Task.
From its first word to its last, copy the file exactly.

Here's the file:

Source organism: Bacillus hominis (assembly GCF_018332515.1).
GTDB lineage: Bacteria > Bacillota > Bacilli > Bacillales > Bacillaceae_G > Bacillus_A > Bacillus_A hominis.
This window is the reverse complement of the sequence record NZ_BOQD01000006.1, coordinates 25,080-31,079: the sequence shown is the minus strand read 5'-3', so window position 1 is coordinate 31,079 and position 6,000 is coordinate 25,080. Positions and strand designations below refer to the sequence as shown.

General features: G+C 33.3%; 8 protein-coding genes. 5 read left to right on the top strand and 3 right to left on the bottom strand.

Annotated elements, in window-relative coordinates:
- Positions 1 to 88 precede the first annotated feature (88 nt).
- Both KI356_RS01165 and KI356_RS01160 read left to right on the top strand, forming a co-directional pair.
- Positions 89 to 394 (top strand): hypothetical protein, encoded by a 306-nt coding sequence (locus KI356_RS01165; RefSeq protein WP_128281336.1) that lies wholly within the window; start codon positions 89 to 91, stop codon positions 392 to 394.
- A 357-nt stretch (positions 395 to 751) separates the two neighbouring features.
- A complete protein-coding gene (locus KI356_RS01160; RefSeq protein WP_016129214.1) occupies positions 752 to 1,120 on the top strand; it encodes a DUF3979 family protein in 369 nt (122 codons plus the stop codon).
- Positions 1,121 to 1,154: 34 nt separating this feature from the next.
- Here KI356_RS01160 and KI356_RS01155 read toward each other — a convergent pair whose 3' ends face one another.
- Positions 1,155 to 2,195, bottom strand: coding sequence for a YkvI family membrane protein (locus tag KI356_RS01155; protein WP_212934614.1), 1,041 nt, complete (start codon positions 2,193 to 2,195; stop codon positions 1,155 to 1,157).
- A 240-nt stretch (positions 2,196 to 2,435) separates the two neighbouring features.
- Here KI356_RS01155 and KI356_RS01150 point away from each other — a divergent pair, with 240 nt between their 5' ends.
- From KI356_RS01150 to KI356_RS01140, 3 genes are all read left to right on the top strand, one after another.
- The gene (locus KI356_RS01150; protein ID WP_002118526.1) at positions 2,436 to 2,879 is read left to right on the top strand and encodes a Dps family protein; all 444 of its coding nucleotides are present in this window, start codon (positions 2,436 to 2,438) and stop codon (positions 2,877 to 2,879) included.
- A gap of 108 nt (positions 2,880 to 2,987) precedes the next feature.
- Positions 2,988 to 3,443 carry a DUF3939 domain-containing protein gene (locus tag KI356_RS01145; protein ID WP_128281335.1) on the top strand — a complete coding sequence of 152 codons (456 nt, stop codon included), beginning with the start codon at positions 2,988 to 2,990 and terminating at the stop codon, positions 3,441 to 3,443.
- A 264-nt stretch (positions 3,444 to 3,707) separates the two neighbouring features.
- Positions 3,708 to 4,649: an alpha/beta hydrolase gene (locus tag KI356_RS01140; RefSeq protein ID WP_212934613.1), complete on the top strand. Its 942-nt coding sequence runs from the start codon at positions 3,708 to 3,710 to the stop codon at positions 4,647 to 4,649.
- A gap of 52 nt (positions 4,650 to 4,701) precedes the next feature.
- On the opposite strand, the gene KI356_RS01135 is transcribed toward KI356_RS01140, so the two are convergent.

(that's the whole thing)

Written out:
Source organism: Bacillus hominis (assembly GCF_018332515.1).
GTDB lineage: Bacteria > Bacillota > Bacilli > Bacillales > Bacillaceae_G > Bacillus_A > Bacillus_A hominis.
This window is the reverse complement of the sequence record NZ_BOQD01000006.1, coordinates 25,080-31,079: the sequence shown is the minus strand read 5'-3', so window position 1 is coordinate 31,079 and position 6,000 is coordinate 25,080. Positions and strand designations below refer to the sequence as shown.

General features: G+C 33.3%; 8 protein-coding genes. 5 read left to right on the top strand and 3 right to left on the bottom strand.

Annotated elements, in window-relative coordinates:
- Positions 1 to 88 precede the first annotated feature (88 nt).
- Both KI356_RS01165 and KI356_RS01160 read left to right on the top strand, forming a co-directional pair.
- Positions 89 to 394 (top strand): hypothetical protein, encoded by a 306-nt coding sequence (locus KI356_RS01165; RefSeq protein WP_128281336.1) that lies wholly within the window; start codon positions 89 to 91, stop codon positions 392 to 394.
- A 357-nt stretch (positions 395 to 751) separates the two neighbouring features.
- A complete protein-coding gene (locus KI356_RS01160; RefSeq protein WP_016129214.1) occupies positions 752 to 1,120 on the top strand; it encodes a DUF3979 family protein in 369 nt (122 codons plus the stop codon).
- Positions 1,121 to 1,154: 34 nt separating this feature from the next.
- Here KI356_RS01160 and KI356_RS01155 read toward each other — a convergent pair whose 3' ends face one another.
- Positions 1,155 to 2,195, bottom strand: coding sequence for a YkvI family membrane protein (locus tag KI356_RS01155; protein WP_212934614.1), 1,041 nt, complete (start codon positions 2,193 to 2,195; stop codon positions 1,155 to 1,157).
- A 240-nt stretch (positions 2,196 to 2,435) separates the two neighbouring features.
- Here KI356_RS01155 and KI356_RS01150 point away from each other — a divergent pair, with 240 nt between their 5' ends.
- From KI356_RS01150 to KI356_RS01140, 3 genes are all read left to right on the top strand, one after another.
- The gene (locus KI356_RS01150; protein ID WP_002118526.1) at positions 2,436 to 2,879 is read left to right on the top strand and encodes a Dps family protein; all 444 of its coding nucleotides are present in this window, start codon (positions 2,436 to 2,438) and stop codon (positions 2,877 to 2,879) included.
- A gap of 108 nt (positions 2,880 to 2,987) precedes the next feature.
- Positions 2,988 to 3,443 carry a DUF3939 domain-containing protein gene (locus tag KI356_RS01145; protein ID WP_128281335.1) on the top strand — a complete coding sequence of 152 codons (456 nt, stop codon included), beginning with the start codon at positions 2,988 to 2,990 and terminating at the stop codon, positions 3,441 to 3,443.
- A 264-nt stretch (positions 3,444 to 3,707) separates the two neighbouring features.
- Positions 3,708 to 4,649: an alpha/beta hydrolase gene (locus tag KI356_RS01140; RefSeq protein ID WP_212934613.1), complete on the top strand. Its 942-nt coding sequence runs from the start codon at positions 3,708 to 3,710 to the stop codon at positions 4,647 to 4,649.
- A gap of 52 nt (positions 4,650 to 4,701) precedes the next feature.
- On the opposite strand, the gene KI356_RS01135 is transcribed toward KI356_RS01140, so the two are convergent.